For over seventy-five years, the Office of Legal Counsel (OLC) has played a significant role in the crafting of executive policy rhetoric. Yet, within the scholarship in presidential and rhetorical studies, the OLC remains one of the least understood and, thus, underappreciated forces behind executive policy action. This thesis seeks to bridge the research gap by: (1) accounting for the OLC's rhetorical history through discussion of available "opinions" and their rhetorical consequences; and (2) by submitting a case study from the OLC's rhetorical history to critical analysis. Often, I will argue, the OLC "co-invented" international and domestic policies ...


I Am Journalism (And So Can You!): Jon Stewart, Stephen Colbert, And The Role Of The Journalist, Eugene Wagner May 2010

I Am Journalism (And So Can You!): Jon Stewart, Stephen Colbert, And The Role Of The Journalist, Eugene Wagner

UNLV Theses, Dissertations, Professional Papers, and Capstones

Satire news has garnered considerable critical attention, yet the question of just what mainstream journalism might take from it has yet to be asked. This study aims to clarify the normative potential of such alternative discursive approaches. Geoffrey Baym's theory of discursive integration, which argues that once distinct modes of discourse are now blending together, may help explain the relationship between humor and the mediation of current events. This study uses a discourse analysis to compare how mainstream television news outlets and The Daily Show approach truth claims, finding that journalistic credibility suffers, at least in part, from avoiding ...


Analyzing Policy Issues In Presidential Speeches And The Media: An Agenda-Setting Study, Jessica L. Hughes May 2009

Analyzing Policy Issues In Presidential Speeches And The Media: An Agenda-Setting Study, Jessica L. Hughes

UNLV Theses, Dissertations, Professional Papers, and Capstones

For decades, researchers have maintained that the president has a significant role in setting the policy-making agenda. In this study, a grounded theory approach was applied to determine President George W. Bush's success in focusing the media's attention toward policies mentioned in his State of the Union Addresses (2002-2008). Bush's issue priorities were determined by coding individual paragraphs as themes. To identify the frequency of these same themes in the media, the front pages of The L.A. Times, The New York Times, and The Washington Post were analyzed one week before and after each address. Coding ...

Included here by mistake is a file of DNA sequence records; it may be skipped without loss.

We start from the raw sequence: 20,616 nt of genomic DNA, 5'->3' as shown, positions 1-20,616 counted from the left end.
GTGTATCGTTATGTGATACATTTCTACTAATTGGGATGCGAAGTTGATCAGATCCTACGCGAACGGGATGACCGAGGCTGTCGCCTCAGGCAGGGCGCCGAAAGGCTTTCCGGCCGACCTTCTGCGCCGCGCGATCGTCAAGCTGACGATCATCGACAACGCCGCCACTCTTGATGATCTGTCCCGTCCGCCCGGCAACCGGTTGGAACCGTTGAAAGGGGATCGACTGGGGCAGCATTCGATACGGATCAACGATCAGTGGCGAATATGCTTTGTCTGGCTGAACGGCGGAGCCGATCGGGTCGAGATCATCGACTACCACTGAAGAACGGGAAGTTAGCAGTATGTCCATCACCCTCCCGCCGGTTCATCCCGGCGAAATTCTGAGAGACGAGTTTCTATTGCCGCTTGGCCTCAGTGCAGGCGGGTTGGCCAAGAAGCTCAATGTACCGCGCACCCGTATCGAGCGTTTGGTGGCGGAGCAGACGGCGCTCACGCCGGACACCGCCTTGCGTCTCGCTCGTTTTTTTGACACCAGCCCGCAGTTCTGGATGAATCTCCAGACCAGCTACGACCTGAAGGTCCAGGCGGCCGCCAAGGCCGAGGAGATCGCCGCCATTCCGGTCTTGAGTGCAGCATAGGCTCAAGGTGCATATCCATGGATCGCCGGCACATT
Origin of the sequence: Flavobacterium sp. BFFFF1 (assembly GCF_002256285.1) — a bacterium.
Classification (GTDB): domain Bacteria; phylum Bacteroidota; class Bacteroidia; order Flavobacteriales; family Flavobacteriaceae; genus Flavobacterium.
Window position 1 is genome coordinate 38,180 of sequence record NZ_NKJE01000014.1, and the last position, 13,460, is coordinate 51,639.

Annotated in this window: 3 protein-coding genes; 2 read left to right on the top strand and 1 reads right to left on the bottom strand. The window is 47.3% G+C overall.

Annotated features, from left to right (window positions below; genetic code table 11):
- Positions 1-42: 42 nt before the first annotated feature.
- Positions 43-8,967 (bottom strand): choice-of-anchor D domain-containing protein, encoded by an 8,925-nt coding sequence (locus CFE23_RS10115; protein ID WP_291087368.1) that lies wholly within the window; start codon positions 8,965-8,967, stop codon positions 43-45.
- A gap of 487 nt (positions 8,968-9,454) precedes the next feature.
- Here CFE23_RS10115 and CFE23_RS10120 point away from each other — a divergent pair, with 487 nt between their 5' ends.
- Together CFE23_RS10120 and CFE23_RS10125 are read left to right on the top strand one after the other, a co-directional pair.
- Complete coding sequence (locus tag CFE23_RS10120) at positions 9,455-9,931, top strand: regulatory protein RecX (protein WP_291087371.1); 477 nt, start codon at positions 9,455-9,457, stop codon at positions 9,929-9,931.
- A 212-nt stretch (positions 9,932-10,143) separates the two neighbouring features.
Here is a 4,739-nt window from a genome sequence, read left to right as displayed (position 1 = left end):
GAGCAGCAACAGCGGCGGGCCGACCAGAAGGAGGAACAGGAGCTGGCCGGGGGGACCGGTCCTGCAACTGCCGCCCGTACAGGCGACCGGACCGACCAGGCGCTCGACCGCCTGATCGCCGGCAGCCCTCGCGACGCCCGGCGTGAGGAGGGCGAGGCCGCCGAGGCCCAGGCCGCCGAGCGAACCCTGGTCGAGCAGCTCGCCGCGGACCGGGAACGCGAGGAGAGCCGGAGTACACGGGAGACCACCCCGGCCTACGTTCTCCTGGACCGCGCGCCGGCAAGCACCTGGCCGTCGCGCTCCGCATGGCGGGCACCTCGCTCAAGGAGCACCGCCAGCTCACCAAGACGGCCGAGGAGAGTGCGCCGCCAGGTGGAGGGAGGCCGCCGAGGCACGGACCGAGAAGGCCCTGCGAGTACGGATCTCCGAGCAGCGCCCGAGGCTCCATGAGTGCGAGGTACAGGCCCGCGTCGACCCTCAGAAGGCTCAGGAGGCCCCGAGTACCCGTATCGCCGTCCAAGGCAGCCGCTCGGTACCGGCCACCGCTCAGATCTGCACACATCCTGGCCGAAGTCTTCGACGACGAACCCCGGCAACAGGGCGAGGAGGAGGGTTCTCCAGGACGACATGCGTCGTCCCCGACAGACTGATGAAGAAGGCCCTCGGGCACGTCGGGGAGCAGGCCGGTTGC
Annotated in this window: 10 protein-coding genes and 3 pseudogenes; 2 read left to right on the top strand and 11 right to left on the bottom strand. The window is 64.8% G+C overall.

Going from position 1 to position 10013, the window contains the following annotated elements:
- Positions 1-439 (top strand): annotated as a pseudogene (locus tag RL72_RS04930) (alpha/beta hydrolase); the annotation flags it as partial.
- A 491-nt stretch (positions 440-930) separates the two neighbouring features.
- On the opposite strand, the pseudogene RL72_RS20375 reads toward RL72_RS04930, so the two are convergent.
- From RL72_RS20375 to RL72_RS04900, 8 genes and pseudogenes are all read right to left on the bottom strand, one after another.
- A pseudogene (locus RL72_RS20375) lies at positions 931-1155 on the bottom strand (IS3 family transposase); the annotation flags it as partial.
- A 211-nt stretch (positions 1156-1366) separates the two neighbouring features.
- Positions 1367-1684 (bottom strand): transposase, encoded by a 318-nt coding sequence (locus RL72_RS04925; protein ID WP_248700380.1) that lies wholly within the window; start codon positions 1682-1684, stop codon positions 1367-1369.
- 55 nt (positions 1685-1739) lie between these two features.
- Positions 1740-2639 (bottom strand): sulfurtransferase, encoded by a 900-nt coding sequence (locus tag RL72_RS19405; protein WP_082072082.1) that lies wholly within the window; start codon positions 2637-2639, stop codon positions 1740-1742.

Effects Of Script Fading On The Abilities Of Children With Autism To Reciprocate Information, Marc Alan Tedoff May 2009

Effects Of Script Fading On The Abilities Of Children With Autism To Reciprocate Information, Marc Alan Tedoff

UNLV Theses, Dissertations, Professional Papers, and Capstones

Teaching communication skills to children with autism is a primary concern because speech and/or language delay characterize autism. One method of teaching verbal communication skills to children with autism is script fading.

This study examined the effects of teaching children with autism to exchange information to peers about objects and pictures using script fading. Six children with autism were recruited from a special program for children with autism at a public elementary school. Participants were formed into dyads that remained intact throughout the study. Two dyads consisted of first grade students, one dyad consisted of a second and a ...


The Cuban Missile Crisis Speech: An Analysis Of Text Evolution, Ashlyn Gentry Jan 2009

The Cuban Missile Crisis Speech: An Analysis Of Text Evolution, Ashlyn Gentry

UNLV Theses, Dissertations, Professional Papers, and Capstones

On October 22, 1962, President John F. Kennedy delivered a televised speech announcing the presence of Soviet missiles in Cuba. This speech has been a subject of scholarship in the field of communication, yet no critic has performed a comprehensive analysis of its multiple drafts and their relationship to the final version. By using a comparative analysis, one can examine the process of presidential decision-making, the translation of those decisions into prose, and the strategic language used to communicate a particular message. This project follows the evolution of Kennedy's address, tracing the changes from one draft to the next ...